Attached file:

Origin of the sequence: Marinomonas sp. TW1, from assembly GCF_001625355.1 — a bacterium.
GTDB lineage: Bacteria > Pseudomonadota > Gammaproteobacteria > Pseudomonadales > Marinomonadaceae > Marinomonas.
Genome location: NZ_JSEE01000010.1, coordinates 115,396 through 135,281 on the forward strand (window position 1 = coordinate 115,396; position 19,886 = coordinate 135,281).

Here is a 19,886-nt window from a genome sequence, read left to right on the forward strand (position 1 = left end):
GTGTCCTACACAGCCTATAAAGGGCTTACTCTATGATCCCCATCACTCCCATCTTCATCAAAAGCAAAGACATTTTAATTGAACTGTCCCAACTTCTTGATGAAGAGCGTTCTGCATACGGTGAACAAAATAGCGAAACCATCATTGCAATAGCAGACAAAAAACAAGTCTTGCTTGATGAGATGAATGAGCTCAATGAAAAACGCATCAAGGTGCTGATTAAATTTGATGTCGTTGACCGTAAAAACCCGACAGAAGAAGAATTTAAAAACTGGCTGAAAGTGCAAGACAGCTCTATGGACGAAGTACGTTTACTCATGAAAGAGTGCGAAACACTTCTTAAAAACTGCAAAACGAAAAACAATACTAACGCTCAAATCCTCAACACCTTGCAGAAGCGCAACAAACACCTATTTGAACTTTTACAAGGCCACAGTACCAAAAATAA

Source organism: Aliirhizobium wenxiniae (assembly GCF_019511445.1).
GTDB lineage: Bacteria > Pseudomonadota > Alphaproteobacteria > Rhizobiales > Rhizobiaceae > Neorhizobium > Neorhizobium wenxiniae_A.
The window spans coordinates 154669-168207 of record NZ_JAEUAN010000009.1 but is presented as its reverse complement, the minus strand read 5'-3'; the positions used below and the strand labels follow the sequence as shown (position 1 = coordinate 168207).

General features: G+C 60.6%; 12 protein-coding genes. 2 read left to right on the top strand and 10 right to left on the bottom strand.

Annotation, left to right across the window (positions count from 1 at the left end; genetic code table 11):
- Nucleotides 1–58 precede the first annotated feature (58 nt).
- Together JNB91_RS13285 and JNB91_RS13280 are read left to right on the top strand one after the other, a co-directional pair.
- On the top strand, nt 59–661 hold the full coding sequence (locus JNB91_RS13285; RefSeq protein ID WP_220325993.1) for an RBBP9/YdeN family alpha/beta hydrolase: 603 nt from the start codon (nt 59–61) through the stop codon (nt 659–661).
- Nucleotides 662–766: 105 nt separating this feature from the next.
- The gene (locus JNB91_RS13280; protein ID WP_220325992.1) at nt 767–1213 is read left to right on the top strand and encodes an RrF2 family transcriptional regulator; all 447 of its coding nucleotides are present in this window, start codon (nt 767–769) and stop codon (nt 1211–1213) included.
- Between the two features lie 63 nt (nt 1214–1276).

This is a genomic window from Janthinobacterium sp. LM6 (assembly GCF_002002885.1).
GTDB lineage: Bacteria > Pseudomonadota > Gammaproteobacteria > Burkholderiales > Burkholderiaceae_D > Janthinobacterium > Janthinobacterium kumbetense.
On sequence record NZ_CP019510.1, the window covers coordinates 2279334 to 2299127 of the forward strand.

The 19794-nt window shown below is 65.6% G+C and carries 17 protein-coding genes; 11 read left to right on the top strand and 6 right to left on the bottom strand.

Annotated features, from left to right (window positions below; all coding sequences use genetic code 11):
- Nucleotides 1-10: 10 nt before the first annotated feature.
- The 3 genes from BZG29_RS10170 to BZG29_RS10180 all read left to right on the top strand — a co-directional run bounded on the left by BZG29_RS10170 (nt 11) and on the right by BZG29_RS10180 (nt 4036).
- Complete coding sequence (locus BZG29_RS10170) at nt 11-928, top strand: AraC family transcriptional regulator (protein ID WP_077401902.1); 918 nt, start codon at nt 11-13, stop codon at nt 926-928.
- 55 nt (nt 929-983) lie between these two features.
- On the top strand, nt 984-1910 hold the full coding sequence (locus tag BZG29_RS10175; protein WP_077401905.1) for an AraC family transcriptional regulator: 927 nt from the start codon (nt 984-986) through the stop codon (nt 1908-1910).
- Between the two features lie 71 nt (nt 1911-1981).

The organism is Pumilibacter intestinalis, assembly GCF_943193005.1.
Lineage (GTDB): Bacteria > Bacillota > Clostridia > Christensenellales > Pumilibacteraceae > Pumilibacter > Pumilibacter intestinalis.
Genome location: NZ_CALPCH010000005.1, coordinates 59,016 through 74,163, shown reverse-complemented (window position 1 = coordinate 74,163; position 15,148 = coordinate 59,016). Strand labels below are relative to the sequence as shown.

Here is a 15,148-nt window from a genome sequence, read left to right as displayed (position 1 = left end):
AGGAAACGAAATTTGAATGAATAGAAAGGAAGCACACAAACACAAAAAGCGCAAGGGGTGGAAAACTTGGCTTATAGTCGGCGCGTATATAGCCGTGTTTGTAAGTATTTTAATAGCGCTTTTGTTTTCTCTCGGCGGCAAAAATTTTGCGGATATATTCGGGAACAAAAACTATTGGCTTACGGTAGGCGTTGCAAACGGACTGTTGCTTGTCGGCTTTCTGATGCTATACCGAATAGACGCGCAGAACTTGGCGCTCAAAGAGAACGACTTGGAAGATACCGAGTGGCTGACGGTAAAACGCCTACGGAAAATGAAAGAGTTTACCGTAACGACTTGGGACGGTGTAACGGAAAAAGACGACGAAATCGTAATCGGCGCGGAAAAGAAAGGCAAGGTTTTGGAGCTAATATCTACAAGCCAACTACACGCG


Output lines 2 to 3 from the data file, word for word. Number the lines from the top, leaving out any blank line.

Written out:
GTDB lineage: Bacteria > Pseudomonadota > Gammaproteobacteria > Pseudomonadales > Marinomonadaceae > Marinomonas.
Genome location: NZ_JSEE01000010.1, coordinates 115,396 through 135,281 on the forward strand (window position 1 = coordinate 115,396; position 19,886 = coordinate 135,281).